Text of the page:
This book runs to nearly a thousand pages, including 116 pages of notes (many of them substantial). Does its subject deserve this enormous biographical effort and corresponding demand on the reader’s time? Whether you immediately answer “Yes” or need to be convinced will depend very much on your age and nationality. For English readers and writers born in the 1930s (like myself) or a little before or after, Kingsley Amis was a key figure in postwar British culture, whose importance and influence cannot be measured simply by the intrinsic merit of his books. In America he has always had a small band of fans, mostly Anglophile academics, and his first novel, Lucky Jim, is regularly assigned in courses on modern British fiction, but the reading public never really embraced him with any warmth. Lucky Jim, a critically acclaimed best seller in the UK, sold only two thousand copies in the US in its first two years. According to Zachary Leader, it was not until Edmund Wilson reviewed Amis’s second novel, That Uncertain Feeling, in The New Yorker in 1956, comparing him to Evelyn Waugh, that he began to be taken seriously in America, and even so, Leader observes, “Amis never sold well there.” Leader says nothing about translations and foreign sales of his work, but my impression is that Amis’s fiction, like warm English beer, is a taste that Continental Europe never acquired.
Why was this so? It was, I believe, because Amis’s distinctive and original attitudes toward literary tradition, toward class, and toward morals and manners were mediated in a style, a tone of voice, the expressiveness of which was fully appreciated only within his own English speech community. With his friend Philip Larkin, of whom the same might be said, Amis led a consciously insular movement in English writing in the 1950s, which was sometimes unhelpfully called “the Movement” and sometimes conflated with the more journalistic concept of the Angry Young Men. Amis publicly disowned these labels, but he was well aware of the new trend in English writing in the Fifties that they designated and his own crucial role in it.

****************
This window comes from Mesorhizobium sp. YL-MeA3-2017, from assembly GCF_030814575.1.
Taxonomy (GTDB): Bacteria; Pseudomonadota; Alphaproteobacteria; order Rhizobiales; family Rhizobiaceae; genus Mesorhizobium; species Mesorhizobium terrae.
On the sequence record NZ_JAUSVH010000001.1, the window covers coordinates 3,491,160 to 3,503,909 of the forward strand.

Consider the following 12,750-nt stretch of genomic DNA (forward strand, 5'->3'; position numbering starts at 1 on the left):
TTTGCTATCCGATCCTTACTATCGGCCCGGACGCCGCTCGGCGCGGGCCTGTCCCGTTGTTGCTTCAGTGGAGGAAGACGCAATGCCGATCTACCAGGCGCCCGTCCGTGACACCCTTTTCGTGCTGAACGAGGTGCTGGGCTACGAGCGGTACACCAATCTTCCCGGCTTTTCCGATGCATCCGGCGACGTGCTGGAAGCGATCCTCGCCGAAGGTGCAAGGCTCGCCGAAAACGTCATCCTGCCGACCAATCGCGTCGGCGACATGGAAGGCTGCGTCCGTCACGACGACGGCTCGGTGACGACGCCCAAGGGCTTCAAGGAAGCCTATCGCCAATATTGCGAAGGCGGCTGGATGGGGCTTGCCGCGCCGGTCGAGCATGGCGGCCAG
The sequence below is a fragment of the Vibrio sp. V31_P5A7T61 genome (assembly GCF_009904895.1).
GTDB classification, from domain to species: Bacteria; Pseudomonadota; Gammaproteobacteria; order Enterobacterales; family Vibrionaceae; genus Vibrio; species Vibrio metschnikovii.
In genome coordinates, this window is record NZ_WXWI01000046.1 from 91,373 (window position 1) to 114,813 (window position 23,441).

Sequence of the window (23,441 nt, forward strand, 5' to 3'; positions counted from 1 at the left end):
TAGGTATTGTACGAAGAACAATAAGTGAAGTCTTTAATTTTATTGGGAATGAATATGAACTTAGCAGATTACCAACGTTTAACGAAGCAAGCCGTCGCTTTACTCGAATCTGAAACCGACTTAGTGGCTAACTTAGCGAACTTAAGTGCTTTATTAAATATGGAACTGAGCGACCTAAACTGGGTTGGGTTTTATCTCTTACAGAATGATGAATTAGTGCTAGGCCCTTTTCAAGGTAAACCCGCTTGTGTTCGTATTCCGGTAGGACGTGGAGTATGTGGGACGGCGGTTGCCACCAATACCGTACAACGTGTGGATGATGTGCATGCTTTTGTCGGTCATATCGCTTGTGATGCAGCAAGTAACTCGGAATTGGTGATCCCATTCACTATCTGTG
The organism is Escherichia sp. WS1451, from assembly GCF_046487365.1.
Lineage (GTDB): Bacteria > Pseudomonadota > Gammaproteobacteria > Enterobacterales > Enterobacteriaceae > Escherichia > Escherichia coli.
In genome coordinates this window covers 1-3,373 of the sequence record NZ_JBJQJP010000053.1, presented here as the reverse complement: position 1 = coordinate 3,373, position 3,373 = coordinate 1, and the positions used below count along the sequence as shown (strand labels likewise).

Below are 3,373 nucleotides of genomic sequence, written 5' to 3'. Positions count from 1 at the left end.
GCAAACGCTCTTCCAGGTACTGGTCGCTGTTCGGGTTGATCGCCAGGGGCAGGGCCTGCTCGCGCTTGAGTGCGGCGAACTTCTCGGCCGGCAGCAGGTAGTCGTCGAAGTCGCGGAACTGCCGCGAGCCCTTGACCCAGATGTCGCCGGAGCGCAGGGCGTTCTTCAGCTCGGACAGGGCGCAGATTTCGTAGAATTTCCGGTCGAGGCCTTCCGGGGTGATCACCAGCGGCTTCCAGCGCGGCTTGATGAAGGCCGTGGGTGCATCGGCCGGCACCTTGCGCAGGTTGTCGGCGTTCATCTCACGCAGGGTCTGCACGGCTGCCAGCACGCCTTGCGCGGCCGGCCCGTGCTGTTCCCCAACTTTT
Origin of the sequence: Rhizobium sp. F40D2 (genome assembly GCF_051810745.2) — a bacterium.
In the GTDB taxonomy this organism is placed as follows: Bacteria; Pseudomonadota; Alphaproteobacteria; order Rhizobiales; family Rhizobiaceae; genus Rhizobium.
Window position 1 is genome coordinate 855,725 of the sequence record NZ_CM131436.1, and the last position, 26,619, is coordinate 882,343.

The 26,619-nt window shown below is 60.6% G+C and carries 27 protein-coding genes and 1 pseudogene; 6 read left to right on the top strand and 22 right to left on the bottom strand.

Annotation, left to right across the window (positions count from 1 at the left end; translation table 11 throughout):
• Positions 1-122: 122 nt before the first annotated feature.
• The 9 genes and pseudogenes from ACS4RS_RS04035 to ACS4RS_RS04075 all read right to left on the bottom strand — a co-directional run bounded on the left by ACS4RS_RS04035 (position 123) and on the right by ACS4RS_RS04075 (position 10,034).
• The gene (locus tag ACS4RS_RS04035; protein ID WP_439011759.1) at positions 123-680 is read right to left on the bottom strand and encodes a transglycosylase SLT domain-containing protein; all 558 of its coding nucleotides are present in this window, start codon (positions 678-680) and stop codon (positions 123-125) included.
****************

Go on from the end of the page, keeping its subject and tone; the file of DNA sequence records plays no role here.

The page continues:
In aesthetic terms it was anti-modernist—a very different matter from being postmodernist, in that it was formally conservative. Amis and his associates challenged the cultural prestige of high modernism (Joyce, Pound, Eliot, etc.) and deplored its continuing influence on English poetry and prose fiction. In their criticism and by example they opposed experimentalism, obscurity, exiguous plots, mythological allusion, exotic settings, and “fine writing.” They wrote about ordinary blokes (they themselves were mostly male) having ordinary experiences in ordinary places and occupations, like English provincial towns and redbrick universities. They gave voice to a new generation of lower-middle-class youth pushed up the social ladder by free secondary and tertiary education in postwar Britain, who felt to some extent alienated from their roots but also resented and resisted the assumptions and prejudices of the established professional class into which they had been promoted …
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